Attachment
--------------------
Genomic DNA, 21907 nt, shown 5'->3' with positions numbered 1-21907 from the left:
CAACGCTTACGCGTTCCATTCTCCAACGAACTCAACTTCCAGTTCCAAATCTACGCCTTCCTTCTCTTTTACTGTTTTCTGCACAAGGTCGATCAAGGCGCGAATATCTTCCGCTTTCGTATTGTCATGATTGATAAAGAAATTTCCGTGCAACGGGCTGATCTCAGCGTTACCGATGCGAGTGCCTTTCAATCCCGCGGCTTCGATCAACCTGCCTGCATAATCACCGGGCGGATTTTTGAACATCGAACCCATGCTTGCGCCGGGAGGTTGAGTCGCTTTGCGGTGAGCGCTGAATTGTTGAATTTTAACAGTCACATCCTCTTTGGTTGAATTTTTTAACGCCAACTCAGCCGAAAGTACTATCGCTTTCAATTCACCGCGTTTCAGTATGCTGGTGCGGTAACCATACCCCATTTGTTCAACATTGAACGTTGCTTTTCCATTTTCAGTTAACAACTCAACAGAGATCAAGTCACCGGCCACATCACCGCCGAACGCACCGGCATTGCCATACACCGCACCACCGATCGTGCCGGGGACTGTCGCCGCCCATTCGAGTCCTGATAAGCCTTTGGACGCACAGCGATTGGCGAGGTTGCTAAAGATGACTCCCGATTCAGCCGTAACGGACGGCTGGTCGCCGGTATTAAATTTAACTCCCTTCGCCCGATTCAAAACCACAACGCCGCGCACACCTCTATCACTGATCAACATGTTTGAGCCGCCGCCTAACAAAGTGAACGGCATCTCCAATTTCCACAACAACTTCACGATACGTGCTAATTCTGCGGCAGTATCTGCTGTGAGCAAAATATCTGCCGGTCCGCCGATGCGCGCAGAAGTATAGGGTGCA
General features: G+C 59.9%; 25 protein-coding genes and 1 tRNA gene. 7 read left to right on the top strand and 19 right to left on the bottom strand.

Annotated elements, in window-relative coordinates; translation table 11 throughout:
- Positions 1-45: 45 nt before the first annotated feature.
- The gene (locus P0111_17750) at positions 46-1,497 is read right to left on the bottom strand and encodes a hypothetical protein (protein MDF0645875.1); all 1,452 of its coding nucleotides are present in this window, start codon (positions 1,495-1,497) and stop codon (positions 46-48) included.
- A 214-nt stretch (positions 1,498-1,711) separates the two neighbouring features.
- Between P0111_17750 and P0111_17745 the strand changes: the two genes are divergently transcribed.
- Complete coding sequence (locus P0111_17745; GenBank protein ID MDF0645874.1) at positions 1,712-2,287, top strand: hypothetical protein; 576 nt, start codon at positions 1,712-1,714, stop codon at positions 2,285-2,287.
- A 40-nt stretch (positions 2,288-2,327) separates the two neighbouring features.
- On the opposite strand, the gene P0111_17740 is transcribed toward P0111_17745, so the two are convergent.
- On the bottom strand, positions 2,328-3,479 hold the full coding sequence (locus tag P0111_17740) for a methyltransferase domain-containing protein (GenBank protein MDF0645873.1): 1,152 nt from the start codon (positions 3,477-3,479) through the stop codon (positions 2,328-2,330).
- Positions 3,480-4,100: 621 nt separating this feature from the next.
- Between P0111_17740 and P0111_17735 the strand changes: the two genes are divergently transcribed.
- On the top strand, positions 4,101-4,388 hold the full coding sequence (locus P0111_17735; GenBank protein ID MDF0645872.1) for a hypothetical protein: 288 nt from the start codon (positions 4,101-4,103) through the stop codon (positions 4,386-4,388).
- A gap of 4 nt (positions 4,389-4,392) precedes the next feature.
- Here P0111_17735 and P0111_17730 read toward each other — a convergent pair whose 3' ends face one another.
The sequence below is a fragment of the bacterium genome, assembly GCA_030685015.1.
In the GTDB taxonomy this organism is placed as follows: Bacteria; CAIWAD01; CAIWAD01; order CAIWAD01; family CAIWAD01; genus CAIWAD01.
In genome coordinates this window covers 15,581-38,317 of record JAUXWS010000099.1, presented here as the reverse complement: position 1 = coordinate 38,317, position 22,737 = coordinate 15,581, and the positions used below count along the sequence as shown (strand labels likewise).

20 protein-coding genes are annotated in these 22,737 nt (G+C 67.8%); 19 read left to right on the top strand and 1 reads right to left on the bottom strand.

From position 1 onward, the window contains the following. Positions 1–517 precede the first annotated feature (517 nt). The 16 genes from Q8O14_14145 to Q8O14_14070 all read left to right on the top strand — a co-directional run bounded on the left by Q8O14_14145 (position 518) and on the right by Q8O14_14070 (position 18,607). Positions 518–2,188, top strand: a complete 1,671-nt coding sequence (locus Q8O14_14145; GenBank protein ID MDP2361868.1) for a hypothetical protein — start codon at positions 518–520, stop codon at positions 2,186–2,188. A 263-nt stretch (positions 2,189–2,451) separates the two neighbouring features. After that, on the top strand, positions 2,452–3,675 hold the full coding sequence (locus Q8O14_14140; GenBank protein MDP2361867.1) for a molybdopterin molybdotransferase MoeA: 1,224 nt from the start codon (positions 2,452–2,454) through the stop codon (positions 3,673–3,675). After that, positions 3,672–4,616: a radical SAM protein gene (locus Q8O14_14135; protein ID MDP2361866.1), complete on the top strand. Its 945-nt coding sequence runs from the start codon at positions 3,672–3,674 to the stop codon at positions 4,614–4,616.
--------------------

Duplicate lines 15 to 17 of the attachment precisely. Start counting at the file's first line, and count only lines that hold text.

- On the top strand, positions 4,101-4,388 hold the full coding sequence (locus P0111_17735; GenBank protein ID MDF0645872.1) for a hypothetical protein: 288 nt from the start codon (positions 4,101-4,103) through the stop codon (positions 4,386-4,388).
- A gap of 4 nt (positions 4,389-4,392) precedes the next feature.
- Here P0111_17735 and P0111_17730 read toward each other — a convergent pair whose 3' ends face one another.